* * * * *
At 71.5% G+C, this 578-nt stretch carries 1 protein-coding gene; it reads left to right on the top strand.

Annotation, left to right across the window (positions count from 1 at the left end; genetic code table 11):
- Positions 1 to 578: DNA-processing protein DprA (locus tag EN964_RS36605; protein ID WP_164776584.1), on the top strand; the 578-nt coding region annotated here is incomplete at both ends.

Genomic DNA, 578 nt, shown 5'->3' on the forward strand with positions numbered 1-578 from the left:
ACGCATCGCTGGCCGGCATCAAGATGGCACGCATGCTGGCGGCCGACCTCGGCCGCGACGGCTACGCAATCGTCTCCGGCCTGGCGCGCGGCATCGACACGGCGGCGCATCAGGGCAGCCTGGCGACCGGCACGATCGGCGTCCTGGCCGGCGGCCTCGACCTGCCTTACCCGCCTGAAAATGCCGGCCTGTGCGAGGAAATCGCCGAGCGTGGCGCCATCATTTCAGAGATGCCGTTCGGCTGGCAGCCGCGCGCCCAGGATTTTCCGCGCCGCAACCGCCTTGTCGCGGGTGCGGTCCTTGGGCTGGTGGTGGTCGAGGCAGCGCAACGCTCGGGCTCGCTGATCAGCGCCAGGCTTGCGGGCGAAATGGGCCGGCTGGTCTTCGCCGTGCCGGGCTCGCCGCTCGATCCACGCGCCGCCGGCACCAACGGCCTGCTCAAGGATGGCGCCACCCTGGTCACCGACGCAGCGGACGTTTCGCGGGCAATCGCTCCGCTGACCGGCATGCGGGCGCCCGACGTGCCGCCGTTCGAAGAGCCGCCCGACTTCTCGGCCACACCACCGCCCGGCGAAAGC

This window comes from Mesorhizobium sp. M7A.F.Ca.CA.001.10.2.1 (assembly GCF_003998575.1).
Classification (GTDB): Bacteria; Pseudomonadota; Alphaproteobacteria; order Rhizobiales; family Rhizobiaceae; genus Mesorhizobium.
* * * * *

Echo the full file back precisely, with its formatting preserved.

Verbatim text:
At 71.5% G+C, this 578-nt stretch carries 1 protein-coding gene; it reads left to right on the top strand.

Annotation, left to right across the window (positions count from 1 at the left end; genetic code table 11):
- Positions 1 to 578: DNA-processing protein DprA (locus tag EN964_RS36605; protein ID WP_164776584.1), on the top strand; the 578-nt coding region annotated here is incomplete at both ends.

Genomic DNA, 578 nt, shown 5'->3' on the forward strand with positions numbered 1-578 from the left:
ACGCATCGCTGGCCGGCATCAAGATGGCACGCATGCTGGCGGCCGACCTCGGCCGCGACGGCTACGCAATCGTCTCCGGCCTGGCGCGCGGCATCGACACGGCGGCGCATCAGGGCAGCCTGGCGACCGGCACGATCGGCGTCCTGGCCGGCGGCCTCGACCTGCCTTACCCGCCTGAAAATGCCGGCCTGTGCGAGGAAATCGCCGAGCGTGGCGCCATCATTTCAGAGATGCCGTTCGGCTGGCAGCCGCGCGCCCAGGATTTTCCGCGCCGCAACCGCCTTGTCGCGGGTGCGGTCCTTGGGCTGGTGGTGGTCGAGGCAGCGCAACGCTCGGGCTCGCTGATCAGCGCCAGGCTTGCGGGCGAAATGGGCCGGCTGGTCTTCGCCGTGCCGGGCTCGCCGCTCGATCCACGCGCCGCCGGCACCAACGGCCTGCTCAAGGATGGCGCCACCCTGGTCACCGACGCAGCGGACGTTTCGCGGGCAATCGCTCCGCTGACCGGCATGCGGGCGCCCGACGTGCCGCCGTTCGAAGAGCCGCCCGACTTCTCGGCCACACCACCGCCCGGCGAAAGC

This window comes from Mesorhizobium sp. M7A.F.Ca.CA.001.10.2.1 (assembly GCF_003998575.1).
Classification (GTDB): Bacteria; Pseudomonadota; Alphaproteobacteria; order Rhizobiales; family Rhizobiaceae; genus Mesorhizobium.